ONE down, one to go.
The Provincial Board (PB) yesterday authorized Gov. Hilario Davide III to negotiate with Cebu City on an exchange of land that will help solve homelessness in the city and a collection problem for the Capitol.
It will be the Cebu City Council’s turn today to discuss the memorandum of agreement (MOA) that Davide and Mayor Tomas Osmeña signed last week.
Based on the MOA, the Province will give the City 32 hectares of occupied lots, spread across several barangays. It will also hand over 1.5 hectares in the Department of Agriculture compound along M. Velez; 2,358 square meters (sq.m.) along Gorordo Ave. in Barangay Lahug; and 577 sq.m. along Don Gil Garcia St. in Capitol Site.
In exchange, the City will offer to the Province 2.5 hectares in the South Road Properties (SRP); a 3.3-hectare block behind SM City in Barangay Mabolo; 9 hectares in Barangay Pulpogan, Consolacion; the 13,711 sq.m. septage treatment plant lot; and the 2.476 sq.m. City Abattoir.
The PB approved a resolution that pointed out the proposed exchange is consistent with the law and morals, and is not disadvantageous to either the City or Province.
PB Member Jude Sybico, seconded by PB Member Celestino Martinez III, sponsored the resolution. It cited the state policy of pursuing urban development and decent housing, as spelled out under the Urban Development and Housing Act of 1992.
Section 39 of that law “charges local government units to implement” the policy, the approved resolution stated.
In his press conference, Osmeña said he expected the council to approve the MOA.
“The pressure on the other side (the Team Rama-dominated council) is very strong because I’ve said that if they will not approve it, I’ll ask for a special election. That’s why they’re very quiet and I think they’ll approve (the MOA) out of fear. That’s the only language they understand, so let them try,” he told reporters in his news conference.
Osmeña pointed out that while the agreement is referred to as a land swap, there will be no money involved.
“We lose sight of the fact that we can give the Province (a property) without swapping anything. And the Province can give us without swapping anything. They don’t have to pay us, not even one centavo,” he said.
Under a 1993 ordinance, the Province had given occupants of some of its lands the chance to buy their home lots. But most of the occupants failed to pay in full. As the occupants are constituents of City Hall, it would make sense to transfer these lots to the City for its socialized housing program, the resolution pointed out.
In exchange, the City will “provide assistance to the Province by way of donating properties owned by the City for the Province’s public use.”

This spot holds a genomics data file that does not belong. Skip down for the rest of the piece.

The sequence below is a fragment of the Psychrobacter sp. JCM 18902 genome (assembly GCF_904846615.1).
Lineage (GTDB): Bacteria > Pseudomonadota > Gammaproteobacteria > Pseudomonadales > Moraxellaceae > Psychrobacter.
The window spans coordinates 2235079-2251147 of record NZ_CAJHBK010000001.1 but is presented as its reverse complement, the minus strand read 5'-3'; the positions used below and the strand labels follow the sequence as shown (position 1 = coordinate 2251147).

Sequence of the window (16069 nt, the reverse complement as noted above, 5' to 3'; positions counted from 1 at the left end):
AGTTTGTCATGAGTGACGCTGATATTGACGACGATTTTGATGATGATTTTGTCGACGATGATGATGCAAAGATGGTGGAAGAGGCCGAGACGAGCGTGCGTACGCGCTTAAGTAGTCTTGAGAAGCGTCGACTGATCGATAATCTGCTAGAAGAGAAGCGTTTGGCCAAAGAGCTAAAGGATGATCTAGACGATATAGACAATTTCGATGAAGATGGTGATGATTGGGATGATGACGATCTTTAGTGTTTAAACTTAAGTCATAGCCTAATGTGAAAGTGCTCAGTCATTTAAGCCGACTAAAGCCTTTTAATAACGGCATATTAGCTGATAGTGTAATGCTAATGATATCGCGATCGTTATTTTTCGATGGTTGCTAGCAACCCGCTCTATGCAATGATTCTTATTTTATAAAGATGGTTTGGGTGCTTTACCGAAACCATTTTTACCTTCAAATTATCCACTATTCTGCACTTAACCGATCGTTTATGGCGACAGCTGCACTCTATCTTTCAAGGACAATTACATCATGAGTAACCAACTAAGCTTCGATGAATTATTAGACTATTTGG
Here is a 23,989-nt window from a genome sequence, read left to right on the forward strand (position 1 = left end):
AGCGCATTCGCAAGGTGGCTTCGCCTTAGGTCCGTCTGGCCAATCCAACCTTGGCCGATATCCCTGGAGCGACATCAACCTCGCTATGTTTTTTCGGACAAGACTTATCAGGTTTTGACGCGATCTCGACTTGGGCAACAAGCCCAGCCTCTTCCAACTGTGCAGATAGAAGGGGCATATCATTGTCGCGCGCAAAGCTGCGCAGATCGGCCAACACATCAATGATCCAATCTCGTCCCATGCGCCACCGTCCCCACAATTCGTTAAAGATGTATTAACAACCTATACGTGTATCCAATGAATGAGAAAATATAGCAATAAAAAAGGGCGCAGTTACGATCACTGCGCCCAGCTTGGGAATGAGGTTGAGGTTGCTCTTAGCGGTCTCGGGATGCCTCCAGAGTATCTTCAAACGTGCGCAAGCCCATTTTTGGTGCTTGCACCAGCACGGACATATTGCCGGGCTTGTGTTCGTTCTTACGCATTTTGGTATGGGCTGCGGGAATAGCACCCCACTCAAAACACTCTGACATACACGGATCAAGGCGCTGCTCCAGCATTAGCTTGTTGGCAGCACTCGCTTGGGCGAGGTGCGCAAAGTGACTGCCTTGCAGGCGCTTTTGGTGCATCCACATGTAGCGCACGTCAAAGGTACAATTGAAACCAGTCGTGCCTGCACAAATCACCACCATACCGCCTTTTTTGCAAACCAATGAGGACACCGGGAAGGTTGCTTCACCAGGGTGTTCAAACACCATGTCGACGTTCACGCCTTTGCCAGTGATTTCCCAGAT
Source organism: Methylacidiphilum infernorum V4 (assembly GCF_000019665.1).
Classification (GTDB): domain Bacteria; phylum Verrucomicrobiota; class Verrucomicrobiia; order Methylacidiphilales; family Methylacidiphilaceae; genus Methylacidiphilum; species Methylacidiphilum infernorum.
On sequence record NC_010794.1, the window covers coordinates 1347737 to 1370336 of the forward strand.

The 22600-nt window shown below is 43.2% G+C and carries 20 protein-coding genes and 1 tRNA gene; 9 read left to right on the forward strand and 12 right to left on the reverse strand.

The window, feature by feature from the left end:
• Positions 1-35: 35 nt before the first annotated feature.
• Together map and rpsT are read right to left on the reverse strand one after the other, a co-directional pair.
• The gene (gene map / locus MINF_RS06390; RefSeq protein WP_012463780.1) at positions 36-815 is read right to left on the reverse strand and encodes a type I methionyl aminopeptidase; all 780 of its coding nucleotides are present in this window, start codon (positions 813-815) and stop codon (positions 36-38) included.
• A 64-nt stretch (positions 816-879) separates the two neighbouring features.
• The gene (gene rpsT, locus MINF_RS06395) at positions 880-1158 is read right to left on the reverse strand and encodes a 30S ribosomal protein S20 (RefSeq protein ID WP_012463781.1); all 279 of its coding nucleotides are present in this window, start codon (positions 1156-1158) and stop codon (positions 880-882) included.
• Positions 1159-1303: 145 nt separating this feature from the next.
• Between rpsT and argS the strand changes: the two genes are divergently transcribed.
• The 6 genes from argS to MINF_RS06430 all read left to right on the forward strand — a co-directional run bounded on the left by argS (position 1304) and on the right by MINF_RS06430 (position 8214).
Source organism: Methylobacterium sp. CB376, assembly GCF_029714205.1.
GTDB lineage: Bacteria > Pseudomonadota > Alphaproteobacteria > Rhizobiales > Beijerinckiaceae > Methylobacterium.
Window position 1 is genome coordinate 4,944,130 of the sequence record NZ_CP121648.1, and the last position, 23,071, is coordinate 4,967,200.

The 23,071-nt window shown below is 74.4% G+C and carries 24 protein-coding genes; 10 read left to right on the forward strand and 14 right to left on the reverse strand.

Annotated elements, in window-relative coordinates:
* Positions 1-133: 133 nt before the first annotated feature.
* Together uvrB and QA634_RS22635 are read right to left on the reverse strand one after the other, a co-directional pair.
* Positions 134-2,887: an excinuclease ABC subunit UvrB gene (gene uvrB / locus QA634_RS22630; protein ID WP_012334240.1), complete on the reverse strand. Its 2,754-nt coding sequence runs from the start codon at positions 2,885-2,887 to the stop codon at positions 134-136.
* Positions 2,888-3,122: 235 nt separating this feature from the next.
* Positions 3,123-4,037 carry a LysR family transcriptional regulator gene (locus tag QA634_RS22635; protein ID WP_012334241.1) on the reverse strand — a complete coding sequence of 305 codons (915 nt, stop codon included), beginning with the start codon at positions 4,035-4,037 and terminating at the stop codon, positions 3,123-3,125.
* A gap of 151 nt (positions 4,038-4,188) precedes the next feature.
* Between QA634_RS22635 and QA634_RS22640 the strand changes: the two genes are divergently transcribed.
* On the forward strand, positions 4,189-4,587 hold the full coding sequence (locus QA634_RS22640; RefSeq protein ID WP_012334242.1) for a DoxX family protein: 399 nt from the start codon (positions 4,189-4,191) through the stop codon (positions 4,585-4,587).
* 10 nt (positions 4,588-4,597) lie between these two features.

Osmeña, in his news conference, lamented that former mayor Michael Rama gave City-owned lots to the Department of Public Works and Highways and the University of the Philippines Cebu Campus without qualms, but objected to granting the lots to the 93-1 settlers.
“Now, he’s put in a ridiculous situation and he can’t repeat the same words ‘nga alkansi ang syudad’ (that the City would be placed at a disadvantage). But I’m very happy to know that there are other considerations besides 93-1,” he said.
Osmeña said that Team Rama councilors would face the “wrath” of residents in Barangays Guadalupe, Lahug and Capitol Site should they decide not to recommend proceeding with the land exchange agreement.
The land swap grants a hectare each for Guadalupe and Lahug, which they can use to expand their elementary schools.
This will also include a 500 sq.m. provincial property near Robinsons Cybergate Mall, which Capitol Site can use to relocate their barangay hall, which is currently in the mountain area of Oprra.
“I’m very happy that I’ve something to report on Charter Day. This is one of the biggest accomplishments in my administration, addressing the congestion in two schools in two big barangays,” Osmeña said.
The MOA has been referred to the ad hoc committee for review. The committee met last week with representatives of the 11 barangays where the Province-owned lots are located.
During their consultations held last Dec. 15 and 16, Councilor Jose Daluz III said that the committee explained to the 93-1 occupants all the provisions under the MOA.
The settlers then asked that an affordable rate be offered to them so they can finally own the lots they are occupying.
Of the 4,364 home lots covered under Provincial Ordinance 93-1, only 1,445 have been paid for in full and 1,188 have been partially paid. A total of 1,731 lots were not paid for at all.
The beneficiaries of the lots were given two years to pay for the property when the ordinance was approved in 1993.
A 10-year extension was granted to them, but the period lapsed in 2004.